“Loud modified exhaust systems harm the health and wellbeing of those around them,” said Senator Portantino, Co-Author of AB 2496. “Although there are regulations in place for vehicles that contribute to harmful noise pollution, there is no universal procedure to monitor and enforce these restrictions. This is a public health issue and AB 2496 offers an effective solution to reduce noise pollution and improve the quality of life in our communities. I appreciate Assemblymember Petrie-Norris’s leadership on this issue.”

This summer, the Legislature also passed SB 1079, authored by Senator Anthony J. Portantino (D-Burbank) and co-authored by Assemblywoman Petrie-Norris, which will require the California Highway Patrol to evaluate the efficacy of sound-activated enforcement devices. Taken together, these bills will take the first steps toward providing our local communities with the enforcement tools they need to protect public health and ensure a higher quality of life for Californians across the state.

AB 2496 is supported by: Streets for All (Sponsor), City of Laguna Beach, City of Newport Beach, City of Irvine, City of Huntington Beach, City of Chino Hills, City of Oceanside, City of Tustin, City of Hayward and the Barbary Coast Neighborhood Association. AB 2496 passed the State Assembly with a 76-0 vote.

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  1. Thank you Assemblywoman Petrie-Norris; this has been a vexing problem for a long time, especially so for coastal communities. I hope the law is effective in providing law enforcement with the tools it needs to deter this anti-social behavior without being too labor intensive.

  2. Enforcement. Rules, laws and intent are USELESS unless enforced.

    For truthful transparency this article should list how many vehicles come thru Laguna Beach each year, how many vehicles were STOPPED AND CITED by our Laguna Police Department( we do have a city law about road noise already, right???) and if those cited actually quieted their vehicles. Do our police just ‘advise’ and set them free?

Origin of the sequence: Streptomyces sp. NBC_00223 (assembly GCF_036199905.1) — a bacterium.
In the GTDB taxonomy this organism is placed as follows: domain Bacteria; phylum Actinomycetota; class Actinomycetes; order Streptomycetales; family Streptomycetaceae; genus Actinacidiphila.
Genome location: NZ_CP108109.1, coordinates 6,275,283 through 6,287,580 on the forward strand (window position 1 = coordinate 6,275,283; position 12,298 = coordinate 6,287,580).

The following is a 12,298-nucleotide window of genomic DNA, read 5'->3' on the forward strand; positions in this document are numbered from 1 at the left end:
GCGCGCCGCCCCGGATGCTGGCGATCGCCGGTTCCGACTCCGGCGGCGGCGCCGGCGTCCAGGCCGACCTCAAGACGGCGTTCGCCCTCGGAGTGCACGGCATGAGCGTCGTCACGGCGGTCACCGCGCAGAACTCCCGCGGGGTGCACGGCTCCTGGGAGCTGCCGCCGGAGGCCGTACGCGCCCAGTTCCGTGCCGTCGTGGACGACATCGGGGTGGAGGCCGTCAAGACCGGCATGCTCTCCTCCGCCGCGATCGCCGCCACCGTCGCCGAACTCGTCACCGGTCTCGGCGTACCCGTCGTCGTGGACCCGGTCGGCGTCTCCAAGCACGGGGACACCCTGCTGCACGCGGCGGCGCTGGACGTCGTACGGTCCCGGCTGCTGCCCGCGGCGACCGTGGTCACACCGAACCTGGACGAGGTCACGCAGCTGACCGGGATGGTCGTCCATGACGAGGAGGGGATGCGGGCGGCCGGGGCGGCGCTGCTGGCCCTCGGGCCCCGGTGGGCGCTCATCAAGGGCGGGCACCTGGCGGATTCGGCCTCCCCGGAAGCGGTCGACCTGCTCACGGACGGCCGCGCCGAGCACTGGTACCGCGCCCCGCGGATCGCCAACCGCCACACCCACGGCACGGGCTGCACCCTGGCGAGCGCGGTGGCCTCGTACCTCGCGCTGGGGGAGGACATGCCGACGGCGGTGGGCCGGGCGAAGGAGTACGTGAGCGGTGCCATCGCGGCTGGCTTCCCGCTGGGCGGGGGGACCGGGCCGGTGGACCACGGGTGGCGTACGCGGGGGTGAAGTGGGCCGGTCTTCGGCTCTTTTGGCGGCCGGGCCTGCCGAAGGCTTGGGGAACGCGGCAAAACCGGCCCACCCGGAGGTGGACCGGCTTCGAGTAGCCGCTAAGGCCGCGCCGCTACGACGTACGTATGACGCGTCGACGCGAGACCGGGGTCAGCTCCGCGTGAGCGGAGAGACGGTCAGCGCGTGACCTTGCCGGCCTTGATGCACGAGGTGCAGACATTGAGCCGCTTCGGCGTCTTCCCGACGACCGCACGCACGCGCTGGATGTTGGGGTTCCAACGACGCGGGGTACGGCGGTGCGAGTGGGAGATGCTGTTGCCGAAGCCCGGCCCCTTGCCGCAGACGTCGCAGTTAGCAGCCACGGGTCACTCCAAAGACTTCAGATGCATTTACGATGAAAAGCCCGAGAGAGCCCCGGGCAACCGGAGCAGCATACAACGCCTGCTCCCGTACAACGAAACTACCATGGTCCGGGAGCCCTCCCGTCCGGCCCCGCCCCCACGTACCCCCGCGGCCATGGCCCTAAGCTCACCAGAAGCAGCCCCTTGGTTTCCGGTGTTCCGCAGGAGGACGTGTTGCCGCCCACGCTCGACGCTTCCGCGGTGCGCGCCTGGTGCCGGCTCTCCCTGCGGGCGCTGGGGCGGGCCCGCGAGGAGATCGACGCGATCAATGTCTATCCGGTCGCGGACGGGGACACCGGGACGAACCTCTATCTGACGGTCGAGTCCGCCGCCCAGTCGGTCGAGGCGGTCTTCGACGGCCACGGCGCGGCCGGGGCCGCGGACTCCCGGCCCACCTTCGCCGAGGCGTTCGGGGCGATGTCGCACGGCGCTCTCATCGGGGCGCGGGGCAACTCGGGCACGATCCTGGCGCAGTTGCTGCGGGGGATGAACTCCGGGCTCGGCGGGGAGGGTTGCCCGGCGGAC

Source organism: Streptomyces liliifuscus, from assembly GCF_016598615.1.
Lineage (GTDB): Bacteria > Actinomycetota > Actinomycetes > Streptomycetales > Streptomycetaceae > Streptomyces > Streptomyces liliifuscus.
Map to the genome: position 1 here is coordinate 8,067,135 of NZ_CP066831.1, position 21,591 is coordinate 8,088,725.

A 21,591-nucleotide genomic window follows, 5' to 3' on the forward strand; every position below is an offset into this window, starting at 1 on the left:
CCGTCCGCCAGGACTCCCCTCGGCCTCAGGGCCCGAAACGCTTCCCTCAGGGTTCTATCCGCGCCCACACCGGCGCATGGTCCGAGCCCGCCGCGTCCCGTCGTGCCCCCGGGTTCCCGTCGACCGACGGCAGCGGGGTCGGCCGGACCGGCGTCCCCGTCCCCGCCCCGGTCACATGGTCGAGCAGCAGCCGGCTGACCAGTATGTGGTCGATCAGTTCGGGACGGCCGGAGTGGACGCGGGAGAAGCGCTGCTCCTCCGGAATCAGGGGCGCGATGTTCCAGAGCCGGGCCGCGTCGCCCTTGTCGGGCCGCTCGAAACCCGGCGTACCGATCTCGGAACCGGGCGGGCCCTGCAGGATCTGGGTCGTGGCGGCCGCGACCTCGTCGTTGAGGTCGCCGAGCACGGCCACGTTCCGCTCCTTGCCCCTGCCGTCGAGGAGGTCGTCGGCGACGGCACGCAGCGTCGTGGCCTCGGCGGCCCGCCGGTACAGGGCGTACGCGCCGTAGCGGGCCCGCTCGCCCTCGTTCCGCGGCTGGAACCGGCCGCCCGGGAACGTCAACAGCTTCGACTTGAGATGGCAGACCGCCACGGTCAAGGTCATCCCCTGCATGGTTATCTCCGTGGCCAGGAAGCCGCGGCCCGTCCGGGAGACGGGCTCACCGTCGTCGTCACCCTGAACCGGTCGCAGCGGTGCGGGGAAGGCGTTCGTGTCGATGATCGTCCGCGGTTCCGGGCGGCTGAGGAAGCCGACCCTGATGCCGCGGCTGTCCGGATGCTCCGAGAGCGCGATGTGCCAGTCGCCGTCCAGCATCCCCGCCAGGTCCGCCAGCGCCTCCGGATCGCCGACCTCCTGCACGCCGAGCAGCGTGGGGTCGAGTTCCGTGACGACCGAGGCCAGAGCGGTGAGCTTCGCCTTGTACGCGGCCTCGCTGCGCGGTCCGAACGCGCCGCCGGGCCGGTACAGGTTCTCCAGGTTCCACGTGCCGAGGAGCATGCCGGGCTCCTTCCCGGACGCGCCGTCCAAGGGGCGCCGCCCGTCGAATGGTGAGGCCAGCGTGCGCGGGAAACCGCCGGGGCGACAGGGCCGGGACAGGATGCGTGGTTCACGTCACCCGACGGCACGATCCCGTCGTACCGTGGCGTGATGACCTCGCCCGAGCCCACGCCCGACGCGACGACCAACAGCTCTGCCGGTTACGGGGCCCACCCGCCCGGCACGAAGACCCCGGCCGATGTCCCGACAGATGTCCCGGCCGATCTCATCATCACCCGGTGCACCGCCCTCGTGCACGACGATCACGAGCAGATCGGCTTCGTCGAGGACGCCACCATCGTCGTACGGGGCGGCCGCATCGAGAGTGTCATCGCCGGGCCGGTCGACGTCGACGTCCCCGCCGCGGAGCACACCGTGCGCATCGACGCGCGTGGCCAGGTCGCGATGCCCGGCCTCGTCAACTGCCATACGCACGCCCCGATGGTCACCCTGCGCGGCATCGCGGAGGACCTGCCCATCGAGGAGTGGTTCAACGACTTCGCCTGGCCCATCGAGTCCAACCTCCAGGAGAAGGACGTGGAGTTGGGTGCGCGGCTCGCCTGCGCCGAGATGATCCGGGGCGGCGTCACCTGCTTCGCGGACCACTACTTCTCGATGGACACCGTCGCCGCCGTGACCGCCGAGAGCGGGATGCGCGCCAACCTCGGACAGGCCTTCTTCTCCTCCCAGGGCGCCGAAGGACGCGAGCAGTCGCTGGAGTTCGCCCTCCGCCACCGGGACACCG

Seems like an increasing cluster of LOUD vehicles from motorcycles to Ferraris race thru town and NO ONE does anything about it.

    Help Laguna Police, where are YOU?

  3. The text of AB2496 states that the sound threshold is 95 decibels, which is still quite loud.

    The text says that the law is not effective on motorcycles until 2027.

  4. Mr. Shraff, you’re 100% spot on!
    I live just below PCH near Nyes Place, in lower Vic——If the CLB truly wanted to discourage dangerous exhibitions of speed & the attendant noise, the CM would order the Chief of Police to set up shop between the entrance to the Aliso Creek Shopping Center/Montage Resort and said PCH/Nyes signals.
    Probably Ruby’s diner parking lot would be a good place for a radar gun and decibel meter carrying vehicle.
    That ≈1/3—1/2 mile is where those either traveling south or north start to accelerate to excessive rates of speed.
    As you are (I think) alluding to, “deterrence drives compliance,” and since it’s such a Homer Simpson (DUH) slam dunk zone, I’m positive that pricey tickets accompanied by the visual aids for scofflaws, of these vehicles pulled over, would penetrate the lizard brains of these waterheads.
    Social media would do a lot of the heavy lifting, word of mouth after even a 90-120 day pilot/demo might even qualify for a grant to subsidize expenditures.
    Publicize via main stream media, they eat this stuff up—-most are just sitting around waiting for something different.
    Which, being proactive, of course makes too much sense, expecting government to solve glaring public safety issues. They’re too busy posing and preening at ribbon cuttings, upscale soirees, etc..
    Anyone who knows Laguna knows all of this about this section of town.
    Except of course for our City Council, none of whom live south of Ruby.
    Their ox hasn’t been gored since Ann Christoph (So Lag) or Cheryl Kinsman (3 Arch Bay) were on CC.
    One caveat regarding my idea: The noisiest/fastest showoffs are usually expensive high performance vehicles, maybe the reason we don’t attempt to run them down and cite via ticketing are the dangers of high speed pursuits?
    I’ve lived in lower Vic for 16 years, many complain but none of our Chiefs or City Managers has ever done jack about this obvious, chronically in violation of common sense stretch.